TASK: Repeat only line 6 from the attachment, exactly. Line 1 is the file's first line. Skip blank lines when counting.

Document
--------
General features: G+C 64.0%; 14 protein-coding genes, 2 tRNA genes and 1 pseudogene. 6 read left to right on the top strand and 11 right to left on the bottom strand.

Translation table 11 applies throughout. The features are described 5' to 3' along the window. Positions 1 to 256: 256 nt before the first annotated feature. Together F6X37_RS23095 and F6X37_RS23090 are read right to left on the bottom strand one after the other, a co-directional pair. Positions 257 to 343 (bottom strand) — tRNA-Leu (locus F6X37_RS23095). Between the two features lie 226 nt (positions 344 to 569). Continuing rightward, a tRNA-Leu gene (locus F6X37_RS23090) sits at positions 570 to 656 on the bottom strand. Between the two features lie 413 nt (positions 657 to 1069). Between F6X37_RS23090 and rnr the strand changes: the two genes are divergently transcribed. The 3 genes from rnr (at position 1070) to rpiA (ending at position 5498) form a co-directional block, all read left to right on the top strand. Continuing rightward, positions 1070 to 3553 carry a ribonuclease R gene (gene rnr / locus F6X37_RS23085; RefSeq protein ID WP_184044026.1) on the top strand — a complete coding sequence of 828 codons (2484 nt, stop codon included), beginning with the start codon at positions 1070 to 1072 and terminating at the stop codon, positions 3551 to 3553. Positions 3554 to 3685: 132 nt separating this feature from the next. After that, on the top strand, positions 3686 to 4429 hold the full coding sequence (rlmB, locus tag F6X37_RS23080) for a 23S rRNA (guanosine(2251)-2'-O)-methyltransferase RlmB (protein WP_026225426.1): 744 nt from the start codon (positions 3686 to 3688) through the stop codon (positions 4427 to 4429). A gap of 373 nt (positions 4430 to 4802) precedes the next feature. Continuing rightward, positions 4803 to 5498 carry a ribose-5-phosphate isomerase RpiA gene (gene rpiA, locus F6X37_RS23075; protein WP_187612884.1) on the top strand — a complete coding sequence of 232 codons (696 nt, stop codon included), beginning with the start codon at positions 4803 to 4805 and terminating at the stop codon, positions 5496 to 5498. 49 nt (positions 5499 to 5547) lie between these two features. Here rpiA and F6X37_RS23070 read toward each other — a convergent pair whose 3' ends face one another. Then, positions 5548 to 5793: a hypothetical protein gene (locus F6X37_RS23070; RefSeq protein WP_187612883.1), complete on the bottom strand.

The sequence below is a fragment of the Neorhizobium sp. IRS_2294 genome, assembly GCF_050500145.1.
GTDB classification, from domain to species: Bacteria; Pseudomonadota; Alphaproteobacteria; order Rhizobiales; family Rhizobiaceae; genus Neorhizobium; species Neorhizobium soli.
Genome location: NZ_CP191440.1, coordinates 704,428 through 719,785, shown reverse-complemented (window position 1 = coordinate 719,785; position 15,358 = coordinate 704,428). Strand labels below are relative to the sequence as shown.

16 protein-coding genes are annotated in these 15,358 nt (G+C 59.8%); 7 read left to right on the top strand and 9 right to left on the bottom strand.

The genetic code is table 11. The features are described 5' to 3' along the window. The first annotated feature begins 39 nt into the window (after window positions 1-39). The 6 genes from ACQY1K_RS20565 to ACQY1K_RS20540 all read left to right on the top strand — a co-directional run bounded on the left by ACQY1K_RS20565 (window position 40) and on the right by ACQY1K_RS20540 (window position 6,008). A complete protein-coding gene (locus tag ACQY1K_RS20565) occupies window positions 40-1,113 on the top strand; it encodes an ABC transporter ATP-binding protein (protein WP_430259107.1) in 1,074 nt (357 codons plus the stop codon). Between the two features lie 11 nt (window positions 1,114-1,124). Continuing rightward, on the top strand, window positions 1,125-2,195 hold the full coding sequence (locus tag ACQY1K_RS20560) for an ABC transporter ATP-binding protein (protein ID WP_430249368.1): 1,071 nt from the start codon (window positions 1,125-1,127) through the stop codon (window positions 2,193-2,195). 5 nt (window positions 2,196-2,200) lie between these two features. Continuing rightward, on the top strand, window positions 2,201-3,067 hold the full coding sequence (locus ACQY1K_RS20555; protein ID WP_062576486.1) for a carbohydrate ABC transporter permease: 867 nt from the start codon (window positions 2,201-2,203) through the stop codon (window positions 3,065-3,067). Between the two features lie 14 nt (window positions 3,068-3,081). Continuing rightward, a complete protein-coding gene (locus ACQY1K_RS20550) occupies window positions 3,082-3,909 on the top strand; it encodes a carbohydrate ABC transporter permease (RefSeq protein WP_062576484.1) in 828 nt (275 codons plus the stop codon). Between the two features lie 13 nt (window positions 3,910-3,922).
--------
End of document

16 protein-coding genes are annotated in these 15,358 nt (G+C 59.8%); 7 read left to right on the top strand and 9 right to left on the bottom strand.